In my opinion, the “Patriot” Act—and other related executive orders, laws and fiats enacted since 9/11—attack the very essences of democracy and freedom. It’s difficult for many of us to even begin to imagine what life would be like without the freedoms we take for granted. And we’ve come to think of freedom as somehow inviolable. It isn’t; it can be taken away. The old expression goes, “You don’t know what you have until you lose it.” Well, let’s not lose it.

Let’s persuade our community to officially come out in opposition to these erosions of our Bill of Rights. Let’s remind the Sacramento City Council of the oath that each of them swore to when they took office: to “support and defend the Constitution of the United States and the Constitution of the State of California.” Let’s hold them to that oath and urge them to pass a resolution in opposition to the “Patriot” Act.

Let’s keep America safe and free.

David R. Kimball

Immigrants Patriot-ically detained

Re “Repudiate the Patriot” (SN&R Editorial, August 7):

The SN&R editorial was correct about the dangers posed by the Patriot Act when it noted that the law includes “the detention of immigrants without probable cause.” As reported in In These Times and The Progressive, legal immigrants in California are already feeling the effects of this legislation.

Cerritos College math instructor Hasan Hasan, a Kuwaiti immigrant, was twice arrested by the FBI and Long Beach police simply because his ex-roommate told a lie to the police: that Hasan was a member of the terrorist organization Fatah. Hasan is waiting for an Immigration and Naturalization Service (INS) deportation hearing.

Another Middle Eastern immigrant who was targeted was Iranian Behrooz Arshadi. Arshadi works in marketing with his wife in Los Angeles. When the INS ordered all immigrants to report in by December 16, 2002, Arshadi showed up to report and subsequently was arrested and held in a holding tank for three days without any charges brought against him.

These are just two examples I have seen of Middle Eastern immigrants who have been detained and harassed and have had their spirits broken. Believe me, there are more immigrants out there who will be, or are currently being, targeted by the FBI, INS and local police for no reason.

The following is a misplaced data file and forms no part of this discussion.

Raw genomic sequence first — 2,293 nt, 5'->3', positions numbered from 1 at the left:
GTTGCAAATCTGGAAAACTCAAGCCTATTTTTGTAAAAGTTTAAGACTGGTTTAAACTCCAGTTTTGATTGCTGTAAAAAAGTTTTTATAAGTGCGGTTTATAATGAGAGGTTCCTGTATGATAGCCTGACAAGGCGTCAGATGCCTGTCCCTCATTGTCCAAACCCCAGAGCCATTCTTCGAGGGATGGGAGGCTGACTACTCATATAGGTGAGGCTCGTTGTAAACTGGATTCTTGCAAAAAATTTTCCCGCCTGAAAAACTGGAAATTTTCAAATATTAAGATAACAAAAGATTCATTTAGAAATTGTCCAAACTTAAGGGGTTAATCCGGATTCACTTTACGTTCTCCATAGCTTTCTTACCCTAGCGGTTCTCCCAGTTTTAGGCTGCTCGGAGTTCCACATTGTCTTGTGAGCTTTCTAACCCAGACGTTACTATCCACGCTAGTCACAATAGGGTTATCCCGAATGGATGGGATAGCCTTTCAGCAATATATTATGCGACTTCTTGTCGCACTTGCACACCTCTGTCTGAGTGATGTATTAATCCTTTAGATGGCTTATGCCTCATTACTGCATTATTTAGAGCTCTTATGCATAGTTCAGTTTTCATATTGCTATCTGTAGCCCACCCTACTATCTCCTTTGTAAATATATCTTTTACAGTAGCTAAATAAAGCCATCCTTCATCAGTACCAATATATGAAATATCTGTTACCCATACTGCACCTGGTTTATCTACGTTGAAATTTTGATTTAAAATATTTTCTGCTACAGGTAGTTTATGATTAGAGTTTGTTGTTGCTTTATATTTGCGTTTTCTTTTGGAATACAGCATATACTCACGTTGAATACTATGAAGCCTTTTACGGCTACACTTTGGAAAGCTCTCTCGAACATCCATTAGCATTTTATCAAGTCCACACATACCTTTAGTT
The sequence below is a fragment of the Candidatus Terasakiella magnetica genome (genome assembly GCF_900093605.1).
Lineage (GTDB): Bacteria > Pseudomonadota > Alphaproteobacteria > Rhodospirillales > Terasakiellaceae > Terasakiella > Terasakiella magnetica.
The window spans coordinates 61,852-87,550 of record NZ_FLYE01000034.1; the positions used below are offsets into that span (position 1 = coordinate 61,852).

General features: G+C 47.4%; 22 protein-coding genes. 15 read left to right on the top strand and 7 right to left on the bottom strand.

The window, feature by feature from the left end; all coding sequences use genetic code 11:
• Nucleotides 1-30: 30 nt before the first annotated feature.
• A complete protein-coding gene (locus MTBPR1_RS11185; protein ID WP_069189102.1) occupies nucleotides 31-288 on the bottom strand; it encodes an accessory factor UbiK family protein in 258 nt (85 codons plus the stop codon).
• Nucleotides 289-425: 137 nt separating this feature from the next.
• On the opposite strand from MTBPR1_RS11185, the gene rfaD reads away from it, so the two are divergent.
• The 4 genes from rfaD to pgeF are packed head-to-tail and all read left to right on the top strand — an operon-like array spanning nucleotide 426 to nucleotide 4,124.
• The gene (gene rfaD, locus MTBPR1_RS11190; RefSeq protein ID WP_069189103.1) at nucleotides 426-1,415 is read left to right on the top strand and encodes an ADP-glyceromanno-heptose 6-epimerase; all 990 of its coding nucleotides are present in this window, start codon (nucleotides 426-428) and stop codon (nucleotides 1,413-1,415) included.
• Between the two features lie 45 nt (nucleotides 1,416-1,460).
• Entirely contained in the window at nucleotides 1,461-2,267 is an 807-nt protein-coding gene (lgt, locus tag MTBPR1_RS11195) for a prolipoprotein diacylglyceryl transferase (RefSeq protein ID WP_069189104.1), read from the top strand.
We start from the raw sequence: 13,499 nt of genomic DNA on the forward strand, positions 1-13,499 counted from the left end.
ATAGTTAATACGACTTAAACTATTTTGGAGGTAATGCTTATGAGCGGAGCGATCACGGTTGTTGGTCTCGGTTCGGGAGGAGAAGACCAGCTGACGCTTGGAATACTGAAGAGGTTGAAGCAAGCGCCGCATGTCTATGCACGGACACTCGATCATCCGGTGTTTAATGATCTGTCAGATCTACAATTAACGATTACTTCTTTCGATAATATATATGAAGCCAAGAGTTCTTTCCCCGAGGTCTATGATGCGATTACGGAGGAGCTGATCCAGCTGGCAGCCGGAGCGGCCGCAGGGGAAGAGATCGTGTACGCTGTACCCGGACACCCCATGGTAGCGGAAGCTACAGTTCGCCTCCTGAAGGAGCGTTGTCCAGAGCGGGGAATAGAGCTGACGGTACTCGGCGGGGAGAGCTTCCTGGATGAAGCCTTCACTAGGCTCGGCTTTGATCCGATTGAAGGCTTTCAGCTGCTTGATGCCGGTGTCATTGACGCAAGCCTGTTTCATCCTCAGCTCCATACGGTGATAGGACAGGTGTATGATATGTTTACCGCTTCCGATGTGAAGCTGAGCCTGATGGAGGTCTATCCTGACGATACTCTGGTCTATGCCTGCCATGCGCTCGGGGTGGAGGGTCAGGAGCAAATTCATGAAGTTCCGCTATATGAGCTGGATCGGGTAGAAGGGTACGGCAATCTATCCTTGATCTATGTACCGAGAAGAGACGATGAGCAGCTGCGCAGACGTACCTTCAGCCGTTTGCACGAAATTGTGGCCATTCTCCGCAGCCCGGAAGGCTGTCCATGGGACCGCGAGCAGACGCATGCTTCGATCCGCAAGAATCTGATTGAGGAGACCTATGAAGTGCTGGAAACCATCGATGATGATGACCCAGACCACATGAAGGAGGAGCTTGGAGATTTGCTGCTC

This is why the Sacramento City Council should pass a resolution condemning the Patriot Act and urge local police not to cooperate with federal authorities when they conduct their investigations.

Nigel Nieva

City hasn’t repealed First and Fourth amendments … yet

Re “Repudiate the Patriot” (SN&R Editorial, August 7):

Bravo for your concise editorial summarizing content of Patriot and Patriot II and the rising public backlash to these abominable attacks on our constitutionally guaranteed civil liberties. The authorities in our city seem to believe that the First and Fourth amendments have been repealed by passage of the Patriot Act.

For those who watched or participated in the permitted march to protest the U.S. government’s invitation-only agricultural summit, the chilling tactics of intimidation and “overwhelming force” used on the marchers and endorsed in public the next day by the mayor and the chief of police infringed upon the people’s First Amendment right to peacefully protest.

As one of the marchers at the front, I was staring into multiple camera lenses pointed by people with police-issued identification. This act of intimidation had the desired effect, as I found it unnerving. Watching the moving phalanx of California Highway Patrol (CHP) officers in riot-gear surrounding us, I was reminded of those grainy film clips taken in Nazi Germany in the late 1930s. I also observed pedestrians subject to unwarranted search in violation of the Fourth Amendment.

I, a 60-year-old wearing a small sign stating “no violence to people, property or nature,” was shoved roughly in the back and into the street at the end of the march by a CHP officer. After I had a chance to turn around to see my assailant, the CHP officer ordered me to “get back in the street.” So, at least, after the fact, I was given a reason for being attacked.

Several of the restrictions placed on the marchers resulted from an emergency temporary ordinance passed shortly before by the city council. It appears that the city mothers and fathers have the impression that passage of the USA Patriot Act has somehow repealed the First and Fourth amendments. No matter what members of the city council think, the methods of overwhelming force used by the military in Iraq, justified or not, are not appropriate for use on peaceful American civilians legally expressing their right to protest.

In the name of liberty and freedom, we must not allow our liberties to be so easily stripped away. This sort of outrageous attack on our basic rights must be stopped now. I want my country back!

Francis Palmer